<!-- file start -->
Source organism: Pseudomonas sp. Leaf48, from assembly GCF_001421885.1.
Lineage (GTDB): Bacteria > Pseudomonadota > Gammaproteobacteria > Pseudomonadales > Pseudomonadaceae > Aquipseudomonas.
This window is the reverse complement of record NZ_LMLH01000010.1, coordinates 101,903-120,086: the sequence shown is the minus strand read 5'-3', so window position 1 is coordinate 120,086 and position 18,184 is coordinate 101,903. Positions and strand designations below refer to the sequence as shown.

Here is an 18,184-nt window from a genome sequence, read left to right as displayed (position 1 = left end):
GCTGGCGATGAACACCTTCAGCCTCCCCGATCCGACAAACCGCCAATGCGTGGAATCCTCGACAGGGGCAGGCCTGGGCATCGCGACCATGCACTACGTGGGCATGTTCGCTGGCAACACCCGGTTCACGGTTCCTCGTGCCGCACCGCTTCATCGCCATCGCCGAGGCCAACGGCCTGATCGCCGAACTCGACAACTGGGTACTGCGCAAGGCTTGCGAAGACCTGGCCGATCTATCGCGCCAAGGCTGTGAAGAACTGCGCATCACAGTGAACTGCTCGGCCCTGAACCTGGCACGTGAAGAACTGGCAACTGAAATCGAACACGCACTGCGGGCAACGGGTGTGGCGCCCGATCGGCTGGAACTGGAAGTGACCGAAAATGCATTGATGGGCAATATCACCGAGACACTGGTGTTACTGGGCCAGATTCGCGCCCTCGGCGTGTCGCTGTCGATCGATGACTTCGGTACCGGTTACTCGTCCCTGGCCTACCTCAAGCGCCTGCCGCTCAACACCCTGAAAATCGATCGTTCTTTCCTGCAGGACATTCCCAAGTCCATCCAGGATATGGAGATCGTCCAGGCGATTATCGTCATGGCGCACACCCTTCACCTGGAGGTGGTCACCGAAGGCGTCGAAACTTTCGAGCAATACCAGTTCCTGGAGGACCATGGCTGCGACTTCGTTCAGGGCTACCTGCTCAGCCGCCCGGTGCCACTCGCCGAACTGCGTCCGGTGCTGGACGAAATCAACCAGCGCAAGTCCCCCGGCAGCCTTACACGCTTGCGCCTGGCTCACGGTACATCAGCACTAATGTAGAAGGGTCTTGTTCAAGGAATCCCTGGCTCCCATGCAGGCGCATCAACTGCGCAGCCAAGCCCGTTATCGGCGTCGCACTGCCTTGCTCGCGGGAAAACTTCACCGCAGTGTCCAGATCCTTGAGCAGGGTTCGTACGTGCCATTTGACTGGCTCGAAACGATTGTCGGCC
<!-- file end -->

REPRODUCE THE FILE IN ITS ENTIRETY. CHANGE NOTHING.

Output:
Source organism: Pseudomonas sp. Leaf48, from assembly GCF_001421885.1.
Lineage (GTDB): Bacteria > Pseudomonadota > Gammaproteobacteria > Pseudomonadales > Pseudomonadaceae > Aquipseudomonas.
This window is the reverse complement of record NZ_LMLH01000010.1, coordinates 101,903-120,086: the sequence shown is the minus strand read 5'-3', so window position 1 is coordinate 120,086 and position 18,184 is coordinate 101,903. Positions and strand designations below refer to the sequence as shown.

Here is an 18,184-nt window from a genome sequence, read left to right as displayed (position 1 = left end):
GCTGGCGATGAACACCTTCAGCCTCCCCGATCCGACAAACCGCCAATGCGTGGAATCCTCGACAGGGGCAGGCCTGGGCATCGCGACCATGCACTACGTGGGCATGTTCGCTGGCAACACCCGGTTCACGGTTCCTCGTGCCGCACCGCTTCATCGCCATCGCCGAGGCCAACGGCCTGATCGCCGAACTCGACAACTGGGTACTGCGCAAGGCTTGCGAAGACCTGGCCGATCTATCGCGCCAAGGCTGTGAAGAACTGCGCATCACAGTGAACTGCTCGGCCCTGAACCTGGCACGTGAAGAACTGGCAACTGAAATCGAACACGCACTGCGGGCAACGGGTGTGGCGCCCGATCGGCTGGAACTGGAAGTGACCGAAAATGCATTGATGGGCAATATCACCGAGACACTGGTGTTACTGGGCCAGATTCGCGCCCTCGGCGTGTCGCTGTCGATCGATGACTTCGGTACCGGTTACTCGTCCCTGGCCTACCTCAAGCGCCTGCCGCTCAACACCCTGAAAATCGATCGTTCTTTCCTGCAGGACATTCCCAAGTCCATCCAGGATATGGAGATCGTCCAGGCGATTATCGTCATGGCGCACACCCTTCACCTGGAGGTGGTCACCGAAGGCGTCGAAACTTTCGAGCAATACCAGTTCCTGGAGGACCATGGCTGCGACTTCGTTCAGGGCTACCTGCTCAGCCGCCCGGTGCCACTCGCCGAACTGCGTCCGGTGCTGGACGAAATCAACCAGCGCAAGTCCCCCGGCAGCCTTACACGCTTGCGCCTGGCTCACGGTACATCAGCACTAATGTAGAAGGGTCTTGTTCAAGGAATCCCTGGCTCCCATGCAGGCGCATCAACTGCGCAGCCAAGCCCGTTATCGGCGTCGCACTGCCTTGCTCGCGGGAAAACTTCACCGCAGTGTCCAGATCCTTGAGCAGGGTTCGTACGTGCCATTTGACTGGCTCGAAACGATTGTCGGCC